May 4, 2013

Spring Garden Party Flowers

Red an golden garden flowers paired well with black hellebores, salmon gasteria and vermillion nasturtiums from the greenhouse, just one of the arrangements we made today for our annual cocktail party for the American Primrose Society. 
We've been so busy this week, trying to get the garden, greenhouse and house in order for our annual American Primrose Society cocktail party and dinner that we host every year as the society holds its national primula show near us at the Tower Hill Botanic Garden, in Boylston, MA (if you live in the Boston area, be sure to check it out both Saturday and Sunday until 4:00 PM). 

I always feel unprepared for garden tours, but less so when more knowledgable guests are coming, as they often can look through such things as bad lawns and dumpy garden furniture, focusing more on the rare or unusual plants. Tonights party always is a hit, and many of the guests are noted botanists, horticulturists, and well known plantspeople. We know who is coming - like Taylor Johnston, greenhouse manager for the Isabella Stewart Gardener Museum and her husband, a professor at Harvard, former nursery owner ( and friend) Ellen Hornig, Botanist, author and garden designer Kris Fenderson. There will be officers from the North American Rock Garden Society, and many members from local chapters, and last year Darrell Probst stopped by and partied with us until the wee hours of the morning, so we always get a good list of who's who in the plant world, particularly from the Primula Society. Tonight, we are also having as special guests Merrell Jenson from the Jensen-Olson Arboretum in Juneau, Alaska. These are serious plant people.

A black hellebore has stayed in bloom.

What this mean is that I need to cook alot of interesting food, which I don't mind doing, it means that I need to stock up on lots of wine, and it means that I need to pull out more interesting plants to decorate the house, or call out more interesting plants in the garden. The trillium and wild flowers are looking fine, so I am not worried about that, and even the more common bulbs are in peak bloom this year, given out long, cold spring, so all I needed to do was to pick some branches for the house ( my annual giant 8 foot tall arrangement of yellow magnolia flowers for the studio), and some planted troughs near the doors to capture the attention of the plant-saavy group.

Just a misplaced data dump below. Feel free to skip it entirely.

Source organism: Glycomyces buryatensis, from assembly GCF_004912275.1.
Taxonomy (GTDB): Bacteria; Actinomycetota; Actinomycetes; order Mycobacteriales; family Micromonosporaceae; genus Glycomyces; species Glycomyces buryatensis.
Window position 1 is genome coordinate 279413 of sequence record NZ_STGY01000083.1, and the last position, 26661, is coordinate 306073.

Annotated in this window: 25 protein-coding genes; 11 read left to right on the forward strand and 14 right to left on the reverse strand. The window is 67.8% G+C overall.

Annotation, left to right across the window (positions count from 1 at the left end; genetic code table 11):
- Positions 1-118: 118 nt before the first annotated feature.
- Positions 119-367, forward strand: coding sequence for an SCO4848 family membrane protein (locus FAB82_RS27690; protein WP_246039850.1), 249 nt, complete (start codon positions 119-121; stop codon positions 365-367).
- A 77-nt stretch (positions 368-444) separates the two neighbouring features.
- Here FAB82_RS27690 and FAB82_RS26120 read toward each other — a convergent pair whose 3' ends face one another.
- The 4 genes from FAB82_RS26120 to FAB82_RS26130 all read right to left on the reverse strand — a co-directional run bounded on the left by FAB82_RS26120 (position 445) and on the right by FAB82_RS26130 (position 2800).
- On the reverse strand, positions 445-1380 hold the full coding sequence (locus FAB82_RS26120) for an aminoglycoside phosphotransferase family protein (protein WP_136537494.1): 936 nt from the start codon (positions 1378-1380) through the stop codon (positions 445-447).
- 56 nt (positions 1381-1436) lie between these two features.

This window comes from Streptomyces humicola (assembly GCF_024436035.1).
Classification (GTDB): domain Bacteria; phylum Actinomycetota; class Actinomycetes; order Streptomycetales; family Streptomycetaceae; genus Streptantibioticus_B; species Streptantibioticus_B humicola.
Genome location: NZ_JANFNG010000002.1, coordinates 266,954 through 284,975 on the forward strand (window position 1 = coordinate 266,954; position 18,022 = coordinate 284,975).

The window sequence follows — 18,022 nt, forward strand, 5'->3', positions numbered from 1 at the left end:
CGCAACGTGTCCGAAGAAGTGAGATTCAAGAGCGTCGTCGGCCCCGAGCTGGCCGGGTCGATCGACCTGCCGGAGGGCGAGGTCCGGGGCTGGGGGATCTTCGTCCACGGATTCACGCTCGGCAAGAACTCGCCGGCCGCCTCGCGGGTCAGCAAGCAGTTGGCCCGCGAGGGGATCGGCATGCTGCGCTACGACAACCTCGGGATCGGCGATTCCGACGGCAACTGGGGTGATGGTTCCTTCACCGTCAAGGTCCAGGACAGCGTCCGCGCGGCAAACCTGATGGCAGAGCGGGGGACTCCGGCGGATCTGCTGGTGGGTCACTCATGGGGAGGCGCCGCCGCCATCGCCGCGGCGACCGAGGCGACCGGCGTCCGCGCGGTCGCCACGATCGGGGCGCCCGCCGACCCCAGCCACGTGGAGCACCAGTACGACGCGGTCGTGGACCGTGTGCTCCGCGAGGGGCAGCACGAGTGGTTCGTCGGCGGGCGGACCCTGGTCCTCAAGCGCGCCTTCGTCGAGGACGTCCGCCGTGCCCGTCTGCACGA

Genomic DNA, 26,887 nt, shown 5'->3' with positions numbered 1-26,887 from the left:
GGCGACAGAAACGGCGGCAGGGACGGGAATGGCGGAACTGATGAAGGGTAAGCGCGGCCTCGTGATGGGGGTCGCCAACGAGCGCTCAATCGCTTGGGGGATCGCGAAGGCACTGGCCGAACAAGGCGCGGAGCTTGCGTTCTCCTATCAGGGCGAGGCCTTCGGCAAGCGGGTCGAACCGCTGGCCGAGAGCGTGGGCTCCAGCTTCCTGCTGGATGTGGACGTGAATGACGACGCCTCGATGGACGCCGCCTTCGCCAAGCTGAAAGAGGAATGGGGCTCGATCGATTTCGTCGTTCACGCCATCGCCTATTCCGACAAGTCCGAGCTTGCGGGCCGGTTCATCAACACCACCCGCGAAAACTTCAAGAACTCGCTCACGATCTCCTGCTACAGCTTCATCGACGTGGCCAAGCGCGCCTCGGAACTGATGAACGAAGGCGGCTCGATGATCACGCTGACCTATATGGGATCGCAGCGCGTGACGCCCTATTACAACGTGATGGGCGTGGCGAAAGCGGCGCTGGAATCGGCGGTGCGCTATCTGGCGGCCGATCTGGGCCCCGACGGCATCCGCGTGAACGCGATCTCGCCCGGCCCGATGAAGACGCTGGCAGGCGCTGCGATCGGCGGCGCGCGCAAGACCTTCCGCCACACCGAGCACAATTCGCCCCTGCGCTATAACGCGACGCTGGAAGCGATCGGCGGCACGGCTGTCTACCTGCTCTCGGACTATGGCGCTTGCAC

The Frittilaria imperialis are in peak bloom right now, which I am thankful for.

Erythronium, or Dogs Tooth Violets, are just opening.

To die for - this Podophyllium delavyi just emerging is still under the protection of the glass in the greenhouse.,

I planted a new trough near the entrance to the house. ( not the blue 'Lagoon' Verbascum - new this year to the trade!).

Muscari, or Grape Hyacinths make a simple arrangement for the bathroom.

Branches, even if they only have small oak leaves on them, sometimes can make an arrangement. In this one, I combined native trees, shrubs and wild flowers in a granite container.

Yellow can be a difficult color to work with, but combine different shades of yellow, and sometimes it can work.

Each year I struggle with this very nice yellow magnolia, as it shades the greenhouse, and few plants can grow under it's dense shade, but during these few weeks of bloom, it is stunning, and I always change my mind. For now, it stays!

This black iris has no name, but we have shared it with more botanical gardens than any plant I have. Most recently it went to the collection at Wave Hill. It was one that my mother had grown here since the 1940's. Isn't the color amazing?


  1. O_O That black iris. I WANTS it.

  2. beautiful! spring came and went so fast around here. it's lovely to revisit it with you. the iris are amazing!

    thx for all the eye candy!

  3. Anonymous6:23 AM

    Wonderful inspiring post Matt, Thank-you for sharing!

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